Run Run Shaw's body transferred to crematorium as top leaders pay respects
More high-profile figures came to pay their respects at Sir Run Run Shaw’s funeral on Friday, among them the city’s former chief executives Tung Chee-wah and Donald Tsang Yam-kuen.
The leaders separately came to pay their respects at the Hong Kong Funeral Home in North Point, where Shaw’s body had been transferred from the United Christian Hospital.
Later, Shaw's remains were brought to the Cape Collinson Crematorium in Chai Wan at 11am on Friday. The government accepted a special request from the Shaw family to avoid the usual two-week wait for a funeral.
Tung, accompanied by his wife, left the funeral home at around 9.30am, and Tsang and his wife arrived shortly after. Neither couple made any comment.
Two of Shaw’s sons were present, as were officials from the media mogul’s flagship broadcaster TVB – executive director Mark Lee Po-on and deputy director for external affairs Tsang Sing-ming.
Chief Executive Leung Chun-ying did not attend, although he earlier offered his condolences to the family.
A day before, several state leaders paid tribute to media mogul and philanthropist as his relatives said a private goodbye at a memorial service at the funeral home.
Zhang Xiaoming, director of Beijing's liaison office in Hong Kong, arrived before the service to relay the condolences of state leaders to Shaw's widow, Mona, and Norman Leung Nai-pang, executive chairman of TVB.
Among those who sent messages were President Xi Jinping, former premier Wen Jiabao and National People's Congress chairman Zhang Dejiang.
In his letter, Xi praised Shaw's love of the country and concern for the people, adding that Shaw would never be forgotten. Zhang also praised the mogul's contribution to Hong Kong's prosperity and stability, while Wen's letter highlighted his contribution to China's education and technology development.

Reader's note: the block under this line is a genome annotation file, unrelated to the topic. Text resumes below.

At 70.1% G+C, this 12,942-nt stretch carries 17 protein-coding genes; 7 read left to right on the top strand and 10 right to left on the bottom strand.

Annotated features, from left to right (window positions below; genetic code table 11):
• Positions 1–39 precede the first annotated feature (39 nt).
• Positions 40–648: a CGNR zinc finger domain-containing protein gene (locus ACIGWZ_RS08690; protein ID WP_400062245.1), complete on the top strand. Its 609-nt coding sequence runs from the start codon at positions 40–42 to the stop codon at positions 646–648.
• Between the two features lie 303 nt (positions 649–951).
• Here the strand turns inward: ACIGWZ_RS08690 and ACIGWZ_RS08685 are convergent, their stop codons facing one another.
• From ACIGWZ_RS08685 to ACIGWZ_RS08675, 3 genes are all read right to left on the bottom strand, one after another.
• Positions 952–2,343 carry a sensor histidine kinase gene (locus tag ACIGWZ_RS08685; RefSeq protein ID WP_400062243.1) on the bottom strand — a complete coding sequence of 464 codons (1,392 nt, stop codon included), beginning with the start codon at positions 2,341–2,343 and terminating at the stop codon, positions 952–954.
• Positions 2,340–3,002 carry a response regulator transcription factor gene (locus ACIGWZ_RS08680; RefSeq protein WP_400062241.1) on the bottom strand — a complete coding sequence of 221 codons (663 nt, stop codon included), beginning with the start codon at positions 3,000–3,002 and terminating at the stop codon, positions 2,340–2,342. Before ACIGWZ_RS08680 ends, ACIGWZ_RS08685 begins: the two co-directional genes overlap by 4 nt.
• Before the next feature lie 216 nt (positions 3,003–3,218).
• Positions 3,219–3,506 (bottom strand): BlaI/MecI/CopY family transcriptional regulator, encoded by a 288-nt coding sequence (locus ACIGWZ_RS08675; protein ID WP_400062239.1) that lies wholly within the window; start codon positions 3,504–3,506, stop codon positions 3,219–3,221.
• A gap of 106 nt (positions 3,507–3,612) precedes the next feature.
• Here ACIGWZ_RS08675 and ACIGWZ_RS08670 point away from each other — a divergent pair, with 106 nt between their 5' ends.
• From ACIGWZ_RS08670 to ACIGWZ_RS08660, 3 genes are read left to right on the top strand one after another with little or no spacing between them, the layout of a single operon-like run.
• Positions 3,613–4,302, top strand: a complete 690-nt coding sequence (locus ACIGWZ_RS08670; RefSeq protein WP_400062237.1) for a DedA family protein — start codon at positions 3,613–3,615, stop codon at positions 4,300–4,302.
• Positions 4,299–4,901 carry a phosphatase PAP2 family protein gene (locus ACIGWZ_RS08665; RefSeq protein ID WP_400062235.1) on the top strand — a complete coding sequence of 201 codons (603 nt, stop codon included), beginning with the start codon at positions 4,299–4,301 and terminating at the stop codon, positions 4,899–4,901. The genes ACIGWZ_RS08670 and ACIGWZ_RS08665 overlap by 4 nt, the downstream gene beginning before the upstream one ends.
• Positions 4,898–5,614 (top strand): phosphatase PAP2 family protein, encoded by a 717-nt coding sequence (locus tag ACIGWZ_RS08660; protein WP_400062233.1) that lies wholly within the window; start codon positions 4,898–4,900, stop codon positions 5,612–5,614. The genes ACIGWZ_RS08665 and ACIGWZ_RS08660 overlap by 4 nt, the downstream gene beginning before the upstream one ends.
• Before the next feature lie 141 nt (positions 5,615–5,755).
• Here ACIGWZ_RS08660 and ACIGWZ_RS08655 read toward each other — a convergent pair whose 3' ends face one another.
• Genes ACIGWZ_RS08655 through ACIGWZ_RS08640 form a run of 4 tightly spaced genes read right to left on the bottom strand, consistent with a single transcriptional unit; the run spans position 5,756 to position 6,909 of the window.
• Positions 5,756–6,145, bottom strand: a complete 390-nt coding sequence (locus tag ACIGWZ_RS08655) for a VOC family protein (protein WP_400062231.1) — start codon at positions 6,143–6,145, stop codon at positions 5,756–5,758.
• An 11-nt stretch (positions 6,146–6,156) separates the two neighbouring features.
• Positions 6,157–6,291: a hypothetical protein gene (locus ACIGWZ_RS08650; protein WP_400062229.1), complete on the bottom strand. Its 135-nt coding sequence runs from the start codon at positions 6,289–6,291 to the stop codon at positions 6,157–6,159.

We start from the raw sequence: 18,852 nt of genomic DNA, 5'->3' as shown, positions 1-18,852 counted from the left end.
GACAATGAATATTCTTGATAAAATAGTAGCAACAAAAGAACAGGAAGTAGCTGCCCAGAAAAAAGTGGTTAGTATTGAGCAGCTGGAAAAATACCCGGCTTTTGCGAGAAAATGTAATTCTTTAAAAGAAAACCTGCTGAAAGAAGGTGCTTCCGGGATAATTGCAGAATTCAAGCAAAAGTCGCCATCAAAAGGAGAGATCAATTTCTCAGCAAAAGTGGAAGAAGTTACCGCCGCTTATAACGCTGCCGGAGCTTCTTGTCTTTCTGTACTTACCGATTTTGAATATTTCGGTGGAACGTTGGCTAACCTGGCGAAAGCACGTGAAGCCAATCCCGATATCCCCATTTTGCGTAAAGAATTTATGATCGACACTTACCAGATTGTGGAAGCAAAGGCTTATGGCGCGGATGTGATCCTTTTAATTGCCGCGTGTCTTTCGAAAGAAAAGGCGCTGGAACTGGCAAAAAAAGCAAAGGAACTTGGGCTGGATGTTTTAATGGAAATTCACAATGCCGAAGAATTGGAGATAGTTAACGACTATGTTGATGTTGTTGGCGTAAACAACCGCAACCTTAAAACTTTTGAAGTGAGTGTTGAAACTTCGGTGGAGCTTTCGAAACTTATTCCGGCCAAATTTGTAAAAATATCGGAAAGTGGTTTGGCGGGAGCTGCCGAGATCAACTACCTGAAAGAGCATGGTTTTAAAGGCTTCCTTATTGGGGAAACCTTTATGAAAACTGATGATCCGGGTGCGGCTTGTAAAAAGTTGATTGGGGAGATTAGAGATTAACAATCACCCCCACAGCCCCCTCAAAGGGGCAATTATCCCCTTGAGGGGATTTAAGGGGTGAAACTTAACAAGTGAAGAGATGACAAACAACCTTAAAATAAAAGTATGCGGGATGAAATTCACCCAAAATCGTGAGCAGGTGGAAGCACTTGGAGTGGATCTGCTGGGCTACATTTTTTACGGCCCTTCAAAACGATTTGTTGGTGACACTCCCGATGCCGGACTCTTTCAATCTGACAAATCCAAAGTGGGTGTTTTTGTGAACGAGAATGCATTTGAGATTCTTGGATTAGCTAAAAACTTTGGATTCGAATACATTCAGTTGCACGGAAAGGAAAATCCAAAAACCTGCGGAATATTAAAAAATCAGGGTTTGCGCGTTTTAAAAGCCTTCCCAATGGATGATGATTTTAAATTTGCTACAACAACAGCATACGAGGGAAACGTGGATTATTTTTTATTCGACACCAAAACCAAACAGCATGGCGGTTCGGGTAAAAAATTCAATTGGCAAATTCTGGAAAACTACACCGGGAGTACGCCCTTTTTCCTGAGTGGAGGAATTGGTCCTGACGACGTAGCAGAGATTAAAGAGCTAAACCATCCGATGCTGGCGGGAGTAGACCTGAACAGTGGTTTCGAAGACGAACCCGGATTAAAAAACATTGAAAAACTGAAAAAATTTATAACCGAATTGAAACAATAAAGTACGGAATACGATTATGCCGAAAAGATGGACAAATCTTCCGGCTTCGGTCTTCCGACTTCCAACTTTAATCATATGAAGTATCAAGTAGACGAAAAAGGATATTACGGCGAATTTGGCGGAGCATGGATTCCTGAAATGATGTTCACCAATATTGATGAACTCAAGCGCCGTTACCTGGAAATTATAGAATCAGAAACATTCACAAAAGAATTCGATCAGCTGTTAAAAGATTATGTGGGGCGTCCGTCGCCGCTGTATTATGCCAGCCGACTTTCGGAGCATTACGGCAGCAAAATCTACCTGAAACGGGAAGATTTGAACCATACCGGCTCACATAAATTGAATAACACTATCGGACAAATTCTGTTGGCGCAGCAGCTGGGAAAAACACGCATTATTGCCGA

Chief Executive Leung happened to be at the same funeral home for his late friend and fellow surveyor Arthur Shia Tsai-fung on Thursday, but did not attend Shaw's service. Leung offered his condolences to the Shaw family via Norman Leung.
Norman Leung said the whole family attended the private service at which Buddhist monks performed rites. He said an event was planned for Friday at which the public could pay tribute to the tycoon.
Shaw died on Tuesday at the age of 107. The family did not give the cause of the death.
The media mogul came to Hong Kong from Singapore in 1957 and bought land for a studio in Clear Water Bay. He is credited with almost single-handedly resurrecting the ailing film industry. Over the next 25 years, the Shaw Brothers made an estimated 900 films. He co-founded TVB in 1967 and was executive chairman for 30 years, during which time it became the city's leading station.
A generous philanthropist, Shaw poured billions into the Sir Run Run Shaw Charitable Trust and The Shaw Foundation. It was reported that he had donated HK$6.5 billion locally and on the mainland, mainly in education.
Additional reporting by Ng Kang-chung
Video: A glimpse at Run Run Shaw's life
Correction: Dates of the funeral and cremation service in the article were corrected.